With the Copenhagen meetings under way, the potential for a breakthrough on global carbon reduction targets looks better than it has for quite some time. Obama is set to arrive at the end of next week to help seal a deal, which he hopes will give increased momentum for the proposed cap-and-trade legislation that has passed the House but is stalled in the Senate.

On Monday, the first day of Copenhagen, the EPA announced that it has the authority to regulate greenhouse gases, which is a none-too-thinly-veiled warning to Congress that if it doesn’t act the EPA may. Since EPA’s regulatory powers under the Clean Air Act are quite extensive, many businesses view the cap-and-trade legislation, for which they can wield tremendous influence, as a lesser of evils. The game of chicken that is now underway between the EPA and Congress as to which body will ultimately set the terms of greenhouse gas regulation is a fascinating case study in political economy and gamesmanship.

The conventional wisdom seems to be that Congress will not want to cede the authority to the EPA and that the proposed cap-and-trade legislation will pass in some form (even if severely weakened) in 2010. While many in the environmental community rightly view this is a potential historic victory in the making (relative to the last eight years of obstruction under the Bush Administration), a weak cap-and-trade bill may actually do more harm than good.

This is because the investments that need to be made in order to make the major reductions in emissions required after 2020 are extensive, and will likely not be spurred by the low price of carbon (and other greenhouse gases) that is predicted should cap-and-trade pass. If the price of carbon were allowed to rise significantly as the cap tightened, perhaps reaching $75-100 per ton, this might be sufficient to unleash the market forces necessary for the push towards 80 percent reductions by 2050. However, it is highly unlikely that politicians would allow the price to get even close to this amount; all types of escape clauses are already built in or are being proposed for the current legislation.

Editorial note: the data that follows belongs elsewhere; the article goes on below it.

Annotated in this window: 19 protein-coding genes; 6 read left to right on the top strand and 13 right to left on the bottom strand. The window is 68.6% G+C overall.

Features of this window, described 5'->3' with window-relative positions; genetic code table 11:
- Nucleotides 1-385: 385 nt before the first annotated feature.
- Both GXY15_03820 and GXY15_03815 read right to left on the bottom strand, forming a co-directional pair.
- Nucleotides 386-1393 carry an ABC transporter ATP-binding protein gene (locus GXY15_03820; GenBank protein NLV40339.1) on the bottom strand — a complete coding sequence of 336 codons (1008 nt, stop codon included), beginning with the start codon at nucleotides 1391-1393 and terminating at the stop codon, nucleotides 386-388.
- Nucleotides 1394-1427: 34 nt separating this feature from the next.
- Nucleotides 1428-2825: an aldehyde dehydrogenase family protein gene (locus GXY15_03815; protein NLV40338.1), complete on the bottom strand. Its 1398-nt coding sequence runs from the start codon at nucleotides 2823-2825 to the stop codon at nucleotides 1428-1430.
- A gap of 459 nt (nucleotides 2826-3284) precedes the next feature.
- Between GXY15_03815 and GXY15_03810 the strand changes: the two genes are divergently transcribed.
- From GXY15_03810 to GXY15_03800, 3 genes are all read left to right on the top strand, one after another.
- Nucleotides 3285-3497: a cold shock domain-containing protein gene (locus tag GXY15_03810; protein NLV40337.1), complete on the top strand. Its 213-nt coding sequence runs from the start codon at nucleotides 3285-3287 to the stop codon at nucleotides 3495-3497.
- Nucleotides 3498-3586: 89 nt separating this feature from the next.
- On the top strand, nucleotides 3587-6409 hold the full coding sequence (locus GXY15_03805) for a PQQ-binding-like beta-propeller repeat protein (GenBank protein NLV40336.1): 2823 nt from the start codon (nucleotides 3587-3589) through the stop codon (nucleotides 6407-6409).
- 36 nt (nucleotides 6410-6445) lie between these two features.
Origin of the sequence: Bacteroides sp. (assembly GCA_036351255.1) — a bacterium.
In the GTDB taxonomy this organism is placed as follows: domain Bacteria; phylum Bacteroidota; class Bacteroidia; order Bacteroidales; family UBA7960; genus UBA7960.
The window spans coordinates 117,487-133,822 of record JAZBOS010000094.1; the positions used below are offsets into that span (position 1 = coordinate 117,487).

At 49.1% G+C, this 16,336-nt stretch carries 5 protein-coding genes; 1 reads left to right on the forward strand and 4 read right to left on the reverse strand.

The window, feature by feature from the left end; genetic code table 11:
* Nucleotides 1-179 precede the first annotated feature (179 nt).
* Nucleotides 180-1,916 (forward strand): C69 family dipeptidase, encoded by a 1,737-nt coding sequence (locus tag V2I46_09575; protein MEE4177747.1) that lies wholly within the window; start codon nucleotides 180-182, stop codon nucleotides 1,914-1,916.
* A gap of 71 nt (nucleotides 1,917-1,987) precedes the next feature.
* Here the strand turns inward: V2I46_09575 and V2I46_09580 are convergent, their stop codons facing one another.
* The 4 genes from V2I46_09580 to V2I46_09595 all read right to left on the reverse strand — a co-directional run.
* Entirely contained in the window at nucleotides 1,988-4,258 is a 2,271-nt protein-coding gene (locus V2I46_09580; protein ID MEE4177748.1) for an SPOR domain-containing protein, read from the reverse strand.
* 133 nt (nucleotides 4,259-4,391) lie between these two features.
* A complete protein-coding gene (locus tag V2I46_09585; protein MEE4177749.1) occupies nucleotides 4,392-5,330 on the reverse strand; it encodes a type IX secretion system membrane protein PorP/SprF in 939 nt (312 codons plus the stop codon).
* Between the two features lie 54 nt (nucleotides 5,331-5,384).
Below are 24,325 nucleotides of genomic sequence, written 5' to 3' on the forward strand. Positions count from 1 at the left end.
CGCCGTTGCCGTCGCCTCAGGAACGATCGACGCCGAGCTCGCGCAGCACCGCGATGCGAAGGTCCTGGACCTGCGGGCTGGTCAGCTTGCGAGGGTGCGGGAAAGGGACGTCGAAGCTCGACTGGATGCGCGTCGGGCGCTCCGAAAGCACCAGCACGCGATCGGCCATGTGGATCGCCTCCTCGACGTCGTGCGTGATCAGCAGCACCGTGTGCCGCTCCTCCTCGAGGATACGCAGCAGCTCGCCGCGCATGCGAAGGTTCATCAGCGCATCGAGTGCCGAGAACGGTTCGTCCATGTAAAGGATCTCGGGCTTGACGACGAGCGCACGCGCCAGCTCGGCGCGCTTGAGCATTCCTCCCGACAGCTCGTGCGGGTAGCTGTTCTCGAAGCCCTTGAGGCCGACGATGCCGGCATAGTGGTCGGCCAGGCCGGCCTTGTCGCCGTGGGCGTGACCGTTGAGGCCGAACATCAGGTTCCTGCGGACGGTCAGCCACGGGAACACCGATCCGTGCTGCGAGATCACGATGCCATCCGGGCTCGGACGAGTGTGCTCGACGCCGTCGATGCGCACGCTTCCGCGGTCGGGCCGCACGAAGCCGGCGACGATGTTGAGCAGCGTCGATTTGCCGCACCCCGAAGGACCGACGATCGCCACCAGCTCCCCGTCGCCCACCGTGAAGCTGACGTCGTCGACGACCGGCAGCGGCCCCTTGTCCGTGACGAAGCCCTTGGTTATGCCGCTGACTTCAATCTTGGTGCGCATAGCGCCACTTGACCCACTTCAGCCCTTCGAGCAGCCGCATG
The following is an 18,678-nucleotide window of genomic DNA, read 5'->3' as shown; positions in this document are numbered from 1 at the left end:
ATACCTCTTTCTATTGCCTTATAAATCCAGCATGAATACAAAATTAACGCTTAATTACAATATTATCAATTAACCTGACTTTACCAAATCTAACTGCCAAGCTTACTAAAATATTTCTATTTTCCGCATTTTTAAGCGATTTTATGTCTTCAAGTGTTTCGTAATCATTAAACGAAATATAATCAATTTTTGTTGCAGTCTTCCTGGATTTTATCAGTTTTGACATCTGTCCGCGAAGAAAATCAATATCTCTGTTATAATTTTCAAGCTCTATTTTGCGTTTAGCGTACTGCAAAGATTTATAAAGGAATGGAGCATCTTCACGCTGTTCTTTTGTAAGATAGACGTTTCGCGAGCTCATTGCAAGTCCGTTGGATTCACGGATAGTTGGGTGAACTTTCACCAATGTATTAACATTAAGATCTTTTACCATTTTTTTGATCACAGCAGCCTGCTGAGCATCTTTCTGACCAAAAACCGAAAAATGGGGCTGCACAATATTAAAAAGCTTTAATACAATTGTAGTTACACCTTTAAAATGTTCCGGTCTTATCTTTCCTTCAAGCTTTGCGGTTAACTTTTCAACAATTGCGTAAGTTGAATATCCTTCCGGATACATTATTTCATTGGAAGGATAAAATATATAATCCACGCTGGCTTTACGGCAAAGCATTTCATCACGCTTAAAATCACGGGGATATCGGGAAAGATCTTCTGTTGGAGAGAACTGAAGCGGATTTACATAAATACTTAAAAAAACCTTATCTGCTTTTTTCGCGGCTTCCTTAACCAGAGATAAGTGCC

It is not difficult to envision a scenario under which cap-and-trade passes and industry does what is necessary to reduce emissions in the range of 15 percent by 2020 by exploiting all of the “low hanging fruit” (e.g. energy efficiency and switching from coal to natural gas), but does not invest in the major infrastructure projects and economy-wide restructuring that is needed to take the big steps beyond that will get us to 40 percent, 50 percent, and ultimately our 80 percent reduction targets.

With another decade of lost, and politicians unwilling to let the price of carbon rise significantly, the U.S. could get stuck with very hard choices as to how, if at all, to proceed. Which brings us the issue as to whether letting the EPA take the lead now would ultimately lead to a better outcome.

The EPA has the power to enforce strict renewable energy requirements, absolute caps on emissions at individual facilities, and vehicle fuel economy standards (including electric vehicle mandates). In essence, the EPA could, if it wanted to, begin the paradigm shifting measures required to truly decarbonize the economy.

The more I learn about the imperfections in the current cap-and-trade legislation, and the potential for abuse in the carbon offset markets, coupled with the impossibility of passing a significant greenhouse gas tax, the more I believe that the EPA may be better suited to the task ahead.

I now find myself in the odd position of hoping that the dysfunction Senate calls the EPA’s bluff and refuses to pass a bill, and that the EPA responds with the type of measures I’ve outlined above. Or perhaps best case scenario, the Senate passes a bill and the EPA decides to complement it with these measures (some of which, to be fair, are already being considered in the proposed cap-and-trade legislation).

Here’s hoping the EPA uses its power and comes to the rescue.

P.S. It now appears that the Supreme Court’s 5-4 ruling giving the EPA the regulatory authority to regulate greenhouse gases may turn out to be the biggest environmental victory in the history of humankind.

*Special thanks to my colleague Jim Williams, Associate Professor at the Monterey Institute, who inspired this post.